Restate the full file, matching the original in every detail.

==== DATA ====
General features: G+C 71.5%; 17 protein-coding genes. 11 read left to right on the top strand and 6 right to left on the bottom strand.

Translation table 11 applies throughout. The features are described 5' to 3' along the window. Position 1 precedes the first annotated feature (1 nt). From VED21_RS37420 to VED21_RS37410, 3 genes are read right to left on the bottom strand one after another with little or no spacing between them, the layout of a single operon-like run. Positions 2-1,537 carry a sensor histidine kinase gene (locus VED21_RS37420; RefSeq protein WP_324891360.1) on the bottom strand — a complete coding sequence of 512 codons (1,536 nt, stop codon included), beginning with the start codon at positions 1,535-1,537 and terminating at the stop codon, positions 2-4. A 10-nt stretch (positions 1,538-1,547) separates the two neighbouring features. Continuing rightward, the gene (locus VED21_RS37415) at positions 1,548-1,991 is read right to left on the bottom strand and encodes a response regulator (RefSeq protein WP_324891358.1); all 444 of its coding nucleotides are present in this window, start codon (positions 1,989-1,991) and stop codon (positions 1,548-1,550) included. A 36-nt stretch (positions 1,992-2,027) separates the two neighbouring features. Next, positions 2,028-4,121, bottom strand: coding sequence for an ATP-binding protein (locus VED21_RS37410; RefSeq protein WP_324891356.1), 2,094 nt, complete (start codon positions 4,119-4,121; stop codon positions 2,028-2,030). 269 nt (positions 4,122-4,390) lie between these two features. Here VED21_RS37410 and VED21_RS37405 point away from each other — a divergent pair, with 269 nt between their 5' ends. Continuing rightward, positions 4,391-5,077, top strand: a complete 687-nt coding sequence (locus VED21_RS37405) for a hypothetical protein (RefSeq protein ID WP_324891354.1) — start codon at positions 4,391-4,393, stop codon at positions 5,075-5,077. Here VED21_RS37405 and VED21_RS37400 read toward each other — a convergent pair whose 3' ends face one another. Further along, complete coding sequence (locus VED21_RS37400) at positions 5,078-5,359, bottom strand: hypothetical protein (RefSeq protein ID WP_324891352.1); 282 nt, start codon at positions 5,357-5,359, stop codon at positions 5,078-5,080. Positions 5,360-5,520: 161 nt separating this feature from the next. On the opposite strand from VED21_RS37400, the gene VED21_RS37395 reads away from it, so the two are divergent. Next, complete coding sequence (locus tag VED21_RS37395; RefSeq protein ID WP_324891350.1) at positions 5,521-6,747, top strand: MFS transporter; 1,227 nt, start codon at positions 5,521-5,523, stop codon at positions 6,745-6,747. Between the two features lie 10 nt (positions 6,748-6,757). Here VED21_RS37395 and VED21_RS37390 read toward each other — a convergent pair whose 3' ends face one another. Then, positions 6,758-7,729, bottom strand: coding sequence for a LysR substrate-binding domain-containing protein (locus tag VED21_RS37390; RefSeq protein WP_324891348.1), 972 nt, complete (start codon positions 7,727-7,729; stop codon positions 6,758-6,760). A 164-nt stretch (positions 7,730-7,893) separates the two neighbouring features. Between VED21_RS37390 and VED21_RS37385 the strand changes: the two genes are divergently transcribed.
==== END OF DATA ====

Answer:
General features: G+C 71.5%; 17 protein-coding genes. 11 read left to right on the top strand and 6 right to left on the bottom strand.

Translation table 11 applies throughout. The features are described 5' to 3' along the window. Position 1 precedes the first annotated feature (1 nt). From VED21_RS37420 to VED21_RS37410, 3 genes are read right to left on the bottom strand one after another with little or no spacing between them, the layout of a single operon-like run. Positions 2-1,537 carry a sensor histidine kinase gene (locus VED21_RS37420; RefSeq protein WP_324891360.1) on the bottom strand — a complete coding sequence of 512 codons (1,536 nt, stop codon included), beginning with the start codon at positions 1,535-1,537 and terminating at the stop codon, positions 2-4. A 10-nt stretch (positions 1,538-1,547) separates the two neighbouring features. Continuing rightward, the gene (locus VED21_RS37415) at positions 1,548-1,991 is read right to left on the bottom strand and encodes a response regulator (RefSeq protein WP_324891358.1); all 444 of its coding nucleotides are present in this window, start codon (positions 1,989-1,991) and stop codon (positions 1,548-1,550) included. A 36-nt stretch (positions 1,992-2,027) separates the two neighbouring features. Next, positions 2,028-4,121, bottom strand: coding sequence for an ATP-binding protein (locus VED21_RS37410; RefSeq protein WP_324891356.1), 2,094 nt, complete (start codon positions 4,119-4,121; stop codon positions 2,028-2,030). 269 nt (positions 4,122-4,390) lie between these two features. Here VED21_RS37410 and VED21_RS37405 point away from each other — a divergent pair, with 269 nt between their 5' ends. Continuing rightward, positions 4,391-5,077, top strand: a complete 687-nt coding sequence (locus VED21_RS37405) for a hypothetical protein (RefSeq protein ID WP_324891354.1) — start codon at positions 4,391-4,393, stop codon at positions 5,075-5,077. Here VED21_RS37405 and VED21_RS37400 read toward each other — a convergent pair whose 3' ends face one another. Further along, complete coding sequence (locus VED21_RS37400) at positions 5,078-5,359, bottom strand: hypothetical protein (RefSeq protein ID WP_324891352.1); 282 nt, start codon at positions 5,357-5,359, stop codon at positions 5,078-5,080. Positions 5,360-5,520: 161 nt separating this feature from the next. On the opposite strand from VED21_RS37400, the gene VED21_RS37395 reads away from it, so the two are divergent. Next, complete coding sequence (locus tag VED21_RS37395; RefSeq protein ID WP_324891350.1) at positions 5,521-6,747, top strand: MFS transporter; 1,227 nt, start codon at positions 5,521-5,523, stop codon at positions 6,745-6,747. Between the two features lie 10 nt (positions 6,748-6,757). Here VED21_RS37395 and VED21_RS37390 read toward each other — a convergent pair whose 3' ends face one another. Then, positions 6,758-7,729, bottom strand: coding sequence for a LysR substrate-binding domain-containing protein (locus tag VED21_RS37390; RefSeq protein WP_324891348.1), 972 nt, complete (start codon positions 7,727-7,729; stop codon positions 6,758-6,760). A 164-nt stretch (positions 7,730-7,893) separates the two neighbouring features. Between VED21_RS37390 and VED21_RS37385 the strand changes: the two genes are divergently transcribed.